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NMSU astronomer receives top public service medal from NASA

New Mexico State University astronomer and retired professor Reta Beebe has received NASA's Exceptional Public Service medal in recognition of her many years of dedicated support archiving planetary science data so that it is accessible to the community at large.

Retired NMSU astronomy professor Reta Beebe, left, received the NASA Exceptional Public Service Medal and a certificate for her years of work with astronomy. With her is NMSU's Executive Vice President and Provost Wendy K. Wilkins. (NMSU photo by Audry Olmsted)

Beebe's friends, family and colleagues were with her when NMSU Executive Vice President and Provost Wendy K. Wilkins recently presented her with a medal and certificate for her good works, which date back more than 30 years.

"There is independent evidence that this department is doing some very good work and from what I understand, you have been a big part of it over the years," the provost said during the ceremony.

Beebe's colleagues said she has worked tirelessly with NASA while still teaching and advising 30 master's and doctorate graduates and that her knowledge and legacy in the astronomy world goes back many years.

"This is a well-deserved recognition," said James Murphy, head of the Department of Astronomy. "Reta has been a great asset to NMSU. In terms of this being a service award, there is probably no one else more deserving."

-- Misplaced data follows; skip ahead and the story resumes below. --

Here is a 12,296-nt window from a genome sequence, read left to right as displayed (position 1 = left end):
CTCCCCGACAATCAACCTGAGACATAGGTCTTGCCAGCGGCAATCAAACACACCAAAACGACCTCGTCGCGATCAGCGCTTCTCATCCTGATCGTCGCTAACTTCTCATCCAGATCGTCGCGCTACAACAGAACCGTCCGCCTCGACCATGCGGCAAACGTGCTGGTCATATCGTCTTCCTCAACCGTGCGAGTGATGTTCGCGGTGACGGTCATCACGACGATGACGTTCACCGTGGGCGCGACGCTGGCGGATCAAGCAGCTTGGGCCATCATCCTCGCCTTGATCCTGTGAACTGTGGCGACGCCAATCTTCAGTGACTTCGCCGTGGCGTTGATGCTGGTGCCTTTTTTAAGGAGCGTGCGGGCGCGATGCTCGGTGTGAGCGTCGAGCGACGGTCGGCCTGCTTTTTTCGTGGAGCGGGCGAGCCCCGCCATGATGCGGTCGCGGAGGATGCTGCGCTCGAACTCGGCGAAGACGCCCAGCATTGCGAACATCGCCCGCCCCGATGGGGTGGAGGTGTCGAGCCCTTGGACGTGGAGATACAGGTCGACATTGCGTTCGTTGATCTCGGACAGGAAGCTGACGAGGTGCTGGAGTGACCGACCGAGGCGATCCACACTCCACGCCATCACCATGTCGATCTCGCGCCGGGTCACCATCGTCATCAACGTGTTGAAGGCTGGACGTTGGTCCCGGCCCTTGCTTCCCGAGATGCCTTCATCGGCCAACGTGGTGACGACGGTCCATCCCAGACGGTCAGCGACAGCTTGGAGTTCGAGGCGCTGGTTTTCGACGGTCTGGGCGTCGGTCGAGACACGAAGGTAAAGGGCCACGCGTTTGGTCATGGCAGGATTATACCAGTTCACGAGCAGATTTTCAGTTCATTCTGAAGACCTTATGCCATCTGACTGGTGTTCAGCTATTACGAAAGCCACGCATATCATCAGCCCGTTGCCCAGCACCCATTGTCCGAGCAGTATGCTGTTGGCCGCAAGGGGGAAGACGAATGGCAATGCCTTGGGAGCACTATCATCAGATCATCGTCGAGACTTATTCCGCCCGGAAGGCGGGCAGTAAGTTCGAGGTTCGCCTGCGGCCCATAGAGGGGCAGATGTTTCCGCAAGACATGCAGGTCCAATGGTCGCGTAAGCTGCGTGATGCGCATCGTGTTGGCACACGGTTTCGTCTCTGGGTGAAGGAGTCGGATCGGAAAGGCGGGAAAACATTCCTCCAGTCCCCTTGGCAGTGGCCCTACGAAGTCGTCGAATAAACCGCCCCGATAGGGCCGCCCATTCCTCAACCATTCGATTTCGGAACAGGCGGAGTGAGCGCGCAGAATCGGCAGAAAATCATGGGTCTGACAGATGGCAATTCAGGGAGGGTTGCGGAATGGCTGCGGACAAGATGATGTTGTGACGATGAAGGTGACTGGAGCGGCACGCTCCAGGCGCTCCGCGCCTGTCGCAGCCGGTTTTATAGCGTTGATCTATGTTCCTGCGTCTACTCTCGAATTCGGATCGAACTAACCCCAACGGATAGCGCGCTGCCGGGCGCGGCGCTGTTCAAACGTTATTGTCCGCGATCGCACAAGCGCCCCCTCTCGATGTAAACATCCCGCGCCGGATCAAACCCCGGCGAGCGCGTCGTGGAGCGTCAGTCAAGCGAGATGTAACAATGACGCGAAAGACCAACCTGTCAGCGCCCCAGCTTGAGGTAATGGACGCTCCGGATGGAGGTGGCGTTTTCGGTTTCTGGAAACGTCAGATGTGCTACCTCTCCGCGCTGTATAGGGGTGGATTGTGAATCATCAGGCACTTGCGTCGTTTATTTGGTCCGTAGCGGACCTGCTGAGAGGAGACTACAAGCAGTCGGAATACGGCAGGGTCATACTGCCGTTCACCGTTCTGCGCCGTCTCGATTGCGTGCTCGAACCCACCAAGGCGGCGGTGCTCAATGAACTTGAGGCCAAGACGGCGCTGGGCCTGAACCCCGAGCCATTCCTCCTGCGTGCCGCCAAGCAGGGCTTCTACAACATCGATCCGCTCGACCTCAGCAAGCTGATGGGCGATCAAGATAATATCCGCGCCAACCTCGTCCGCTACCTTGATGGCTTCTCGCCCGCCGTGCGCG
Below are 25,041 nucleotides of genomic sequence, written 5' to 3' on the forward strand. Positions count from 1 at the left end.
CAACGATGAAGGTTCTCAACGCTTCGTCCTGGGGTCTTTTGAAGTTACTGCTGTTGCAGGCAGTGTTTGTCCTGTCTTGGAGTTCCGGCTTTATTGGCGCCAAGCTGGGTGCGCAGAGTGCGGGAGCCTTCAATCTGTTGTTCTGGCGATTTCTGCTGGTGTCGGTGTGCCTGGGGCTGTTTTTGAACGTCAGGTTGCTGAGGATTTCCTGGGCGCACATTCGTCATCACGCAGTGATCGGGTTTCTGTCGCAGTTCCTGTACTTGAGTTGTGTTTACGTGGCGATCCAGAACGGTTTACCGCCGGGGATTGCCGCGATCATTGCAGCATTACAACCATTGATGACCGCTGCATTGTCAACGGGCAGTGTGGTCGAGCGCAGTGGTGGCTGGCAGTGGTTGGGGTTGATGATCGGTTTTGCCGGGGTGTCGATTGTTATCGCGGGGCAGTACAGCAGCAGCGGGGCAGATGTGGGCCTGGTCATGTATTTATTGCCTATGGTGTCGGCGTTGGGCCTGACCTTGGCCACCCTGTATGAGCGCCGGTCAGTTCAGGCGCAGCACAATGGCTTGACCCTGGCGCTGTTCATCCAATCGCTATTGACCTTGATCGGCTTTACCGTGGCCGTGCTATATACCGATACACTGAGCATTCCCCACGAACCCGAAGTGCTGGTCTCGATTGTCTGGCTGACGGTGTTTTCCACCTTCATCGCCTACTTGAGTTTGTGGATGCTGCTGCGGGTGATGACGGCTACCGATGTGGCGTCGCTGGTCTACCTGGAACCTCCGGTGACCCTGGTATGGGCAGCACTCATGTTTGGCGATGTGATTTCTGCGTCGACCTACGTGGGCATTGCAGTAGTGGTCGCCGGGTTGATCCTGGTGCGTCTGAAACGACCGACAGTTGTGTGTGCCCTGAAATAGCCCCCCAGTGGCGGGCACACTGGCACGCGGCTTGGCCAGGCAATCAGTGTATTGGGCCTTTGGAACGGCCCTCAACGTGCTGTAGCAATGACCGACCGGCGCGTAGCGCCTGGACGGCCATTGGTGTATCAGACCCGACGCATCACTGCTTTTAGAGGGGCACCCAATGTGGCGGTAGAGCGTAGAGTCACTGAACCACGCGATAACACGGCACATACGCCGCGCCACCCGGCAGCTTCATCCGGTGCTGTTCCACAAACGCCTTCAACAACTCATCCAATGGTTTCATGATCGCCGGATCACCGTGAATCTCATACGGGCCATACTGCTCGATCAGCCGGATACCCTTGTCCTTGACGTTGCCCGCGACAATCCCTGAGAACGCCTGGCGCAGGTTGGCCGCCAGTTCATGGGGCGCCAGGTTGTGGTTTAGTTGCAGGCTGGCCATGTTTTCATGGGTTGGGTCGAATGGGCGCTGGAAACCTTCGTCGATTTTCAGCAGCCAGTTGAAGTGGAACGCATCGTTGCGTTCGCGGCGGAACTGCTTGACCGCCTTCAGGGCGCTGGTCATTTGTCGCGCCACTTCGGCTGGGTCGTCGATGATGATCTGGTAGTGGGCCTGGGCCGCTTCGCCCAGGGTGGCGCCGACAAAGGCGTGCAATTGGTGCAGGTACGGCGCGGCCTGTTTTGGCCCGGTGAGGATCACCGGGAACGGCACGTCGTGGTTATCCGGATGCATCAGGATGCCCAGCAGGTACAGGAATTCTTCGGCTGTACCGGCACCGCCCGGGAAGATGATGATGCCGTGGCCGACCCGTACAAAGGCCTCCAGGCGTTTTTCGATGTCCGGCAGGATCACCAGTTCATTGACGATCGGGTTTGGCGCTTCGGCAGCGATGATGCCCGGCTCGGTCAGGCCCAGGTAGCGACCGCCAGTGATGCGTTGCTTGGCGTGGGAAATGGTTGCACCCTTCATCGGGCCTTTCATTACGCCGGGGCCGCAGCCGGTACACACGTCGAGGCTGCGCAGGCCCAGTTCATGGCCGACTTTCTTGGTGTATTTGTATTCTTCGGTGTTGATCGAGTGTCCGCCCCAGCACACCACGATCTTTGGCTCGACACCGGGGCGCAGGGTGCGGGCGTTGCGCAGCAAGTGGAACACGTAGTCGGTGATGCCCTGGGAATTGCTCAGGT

Beebe is the principal investigator of NASA's Planetary Data System Atmospheres Node, which is housed at the NMSU Department of Astronomy and has the responsibility of archiving and making available to the world at large all of the atmosphere-focused data returned by spacecraft exploring planets and moons in the solar system.

She continues to work with the European Space Agency to archive data for their planetary instruments and she also serves on the committee of the International Planetary Data Alliance, which works to get all space-faring nations to use the standard data access and format protocols of the PDS. She has also been the chair of the Committee on Lunar and Planetary Exploration and a member of the Space Studies Board of the National Research Council.

She has worked on Voyager, Galileo and Cassini spacecraft mission data and used the Hubble Space Telescope for a Jupiter/Saturn observing program early in its mission.

Beebe is the recipient of the 2003 Harold Masursky Award by the Division of Planetary Sciences of the American Astronomical Association. The award recognizes and honors individuals who have rendered outstanding service to planetary science and exploration through engineering, managerial, programmatic or public service activities. She received NMSU's Westhafer Award for Excellence in Teaching, Research, or Creative Activity in 1989. This award is a high honor bestowed on NMSU faculty. In 1998, Beebe received NMSU's Dennis W. Darnall Faculty Achievement Award, which recognizes faculty members who have demonstrated broad-based accomplishments in teaching, research and services to their profession.

"I'm pleased," Beebe said when asked about her thoughts on the award. "There are an awful lot of people in my business who give a lot of effort in what they do. I've always been deeply impressed with how willing they are to support me on any of the efforts I have made. There is a lot of good work that has to be done and they do it willingly."

Beebe was nominated for her award by James L. Green, director of the Planetary Science Division of NASA.